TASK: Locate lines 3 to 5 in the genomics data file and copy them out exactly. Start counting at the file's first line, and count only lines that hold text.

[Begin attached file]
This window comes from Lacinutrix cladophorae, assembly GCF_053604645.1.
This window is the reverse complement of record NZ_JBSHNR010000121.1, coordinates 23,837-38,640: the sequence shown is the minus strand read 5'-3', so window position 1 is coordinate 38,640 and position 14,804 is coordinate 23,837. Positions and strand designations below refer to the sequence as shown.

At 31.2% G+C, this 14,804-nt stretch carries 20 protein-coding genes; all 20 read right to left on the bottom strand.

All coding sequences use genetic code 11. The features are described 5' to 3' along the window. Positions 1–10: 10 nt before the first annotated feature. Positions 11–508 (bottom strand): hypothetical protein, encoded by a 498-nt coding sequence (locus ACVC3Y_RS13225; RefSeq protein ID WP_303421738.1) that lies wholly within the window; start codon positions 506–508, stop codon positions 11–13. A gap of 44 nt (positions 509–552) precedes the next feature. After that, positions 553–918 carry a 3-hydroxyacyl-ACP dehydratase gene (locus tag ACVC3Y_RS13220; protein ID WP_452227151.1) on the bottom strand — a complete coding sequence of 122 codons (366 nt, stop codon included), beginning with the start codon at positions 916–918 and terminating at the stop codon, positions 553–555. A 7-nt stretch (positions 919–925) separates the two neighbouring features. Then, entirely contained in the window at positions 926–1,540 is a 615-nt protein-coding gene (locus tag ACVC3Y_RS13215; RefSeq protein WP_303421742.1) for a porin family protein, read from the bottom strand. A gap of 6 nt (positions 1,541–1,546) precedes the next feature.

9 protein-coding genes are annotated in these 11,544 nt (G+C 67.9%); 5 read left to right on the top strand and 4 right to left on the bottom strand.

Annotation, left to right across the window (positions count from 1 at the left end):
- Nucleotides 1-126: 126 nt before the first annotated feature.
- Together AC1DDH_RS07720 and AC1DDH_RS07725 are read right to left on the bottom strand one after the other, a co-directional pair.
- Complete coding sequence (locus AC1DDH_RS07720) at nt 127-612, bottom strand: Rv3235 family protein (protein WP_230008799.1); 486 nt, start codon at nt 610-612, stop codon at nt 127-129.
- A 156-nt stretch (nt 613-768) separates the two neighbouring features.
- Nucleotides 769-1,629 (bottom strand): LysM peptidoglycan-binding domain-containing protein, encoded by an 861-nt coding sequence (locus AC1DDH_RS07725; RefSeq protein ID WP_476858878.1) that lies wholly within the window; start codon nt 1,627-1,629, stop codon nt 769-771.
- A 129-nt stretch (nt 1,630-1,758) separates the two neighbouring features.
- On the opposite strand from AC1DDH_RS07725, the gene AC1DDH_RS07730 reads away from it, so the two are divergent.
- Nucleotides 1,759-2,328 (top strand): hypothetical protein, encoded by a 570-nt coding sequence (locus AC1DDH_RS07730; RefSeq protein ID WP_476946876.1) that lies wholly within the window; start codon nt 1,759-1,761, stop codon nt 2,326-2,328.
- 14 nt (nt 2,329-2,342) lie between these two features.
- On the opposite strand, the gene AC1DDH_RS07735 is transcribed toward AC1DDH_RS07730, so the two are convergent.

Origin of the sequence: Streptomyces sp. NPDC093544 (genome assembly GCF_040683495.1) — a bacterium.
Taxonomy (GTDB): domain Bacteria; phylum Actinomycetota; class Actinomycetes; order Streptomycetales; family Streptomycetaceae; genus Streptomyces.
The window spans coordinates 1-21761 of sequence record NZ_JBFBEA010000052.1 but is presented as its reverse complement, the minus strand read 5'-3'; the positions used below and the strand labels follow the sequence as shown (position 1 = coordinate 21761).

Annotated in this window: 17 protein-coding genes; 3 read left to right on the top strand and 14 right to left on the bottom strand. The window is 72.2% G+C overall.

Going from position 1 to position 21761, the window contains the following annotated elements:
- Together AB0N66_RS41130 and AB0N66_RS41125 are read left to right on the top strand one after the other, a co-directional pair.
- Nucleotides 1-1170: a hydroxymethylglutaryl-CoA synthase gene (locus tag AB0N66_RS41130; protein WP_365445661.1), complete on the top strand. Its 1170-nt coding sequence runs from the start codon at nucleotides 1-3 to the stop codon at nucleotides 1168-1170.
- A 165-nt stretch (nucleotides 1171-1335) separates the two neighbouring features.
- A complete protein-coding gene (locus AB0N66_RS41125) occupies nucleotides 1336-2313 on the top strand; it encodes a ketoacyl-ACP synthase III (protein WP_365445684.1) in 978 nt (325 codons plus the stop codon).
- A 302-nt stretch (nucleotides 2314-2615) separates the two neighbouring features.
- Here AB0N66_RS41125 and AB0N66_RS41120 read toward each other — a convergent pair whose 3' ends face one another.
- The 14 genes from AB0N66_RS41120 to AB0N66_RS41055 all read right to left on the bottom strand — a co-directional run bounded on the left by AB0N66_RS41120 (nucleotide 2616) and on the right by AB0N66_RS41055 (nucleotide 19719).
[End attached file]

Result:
At 31.2% G+C, this 14,804-nt stretch carries 20 protein-coding genes; all 20 read right to left on the bottom strand.

All coding sequences use genetic code 11. The features are described 5' to 3' along the window. Positions 1–10: 10 nt before the first annotated feature. Positions 11–508 (bottom strand): hypothetical protein, encoded by a 498-nt coding sequence (locus ACVC3Y_RS13225; RefSeq protein ID WP_303421738.1) that lies wholly within the window; start codon positions 506–508, stop codon positions 11–13. A gap of 44 nt (positions 509–552) precedes the next feature. After that, positions 553–918 carry a 3-hydroxyacyl-ACP dehydratase gene (locus tag ACVC3Y_RS13220; protein ID WP_452227151.1) on the bottom strand — a complete coding sequence of 122 codons (366 nt, stop codon included), beginning with the start codon at positions 916–918 and terminating at the stop codon, positions 553–555. A 7-nt stretch (positions 919–925) separates the two neighbouring features. Then, entirely contained in the window at positions 926–1,540 is a 615-nt protein-coding gene (locus tag ACVC3Y_RS13215; RefSeq protein WP_303421742.1) for a porin family protein, read from the bottom strand. A gap of 6 nt (positions 1,541–1,546) precedes the next feature.

9 protein-coding genes are annotated in these 11,544 nt (G+C 67.9%); 5 read left to right on the top strand and 4 right to left on the bottom strand.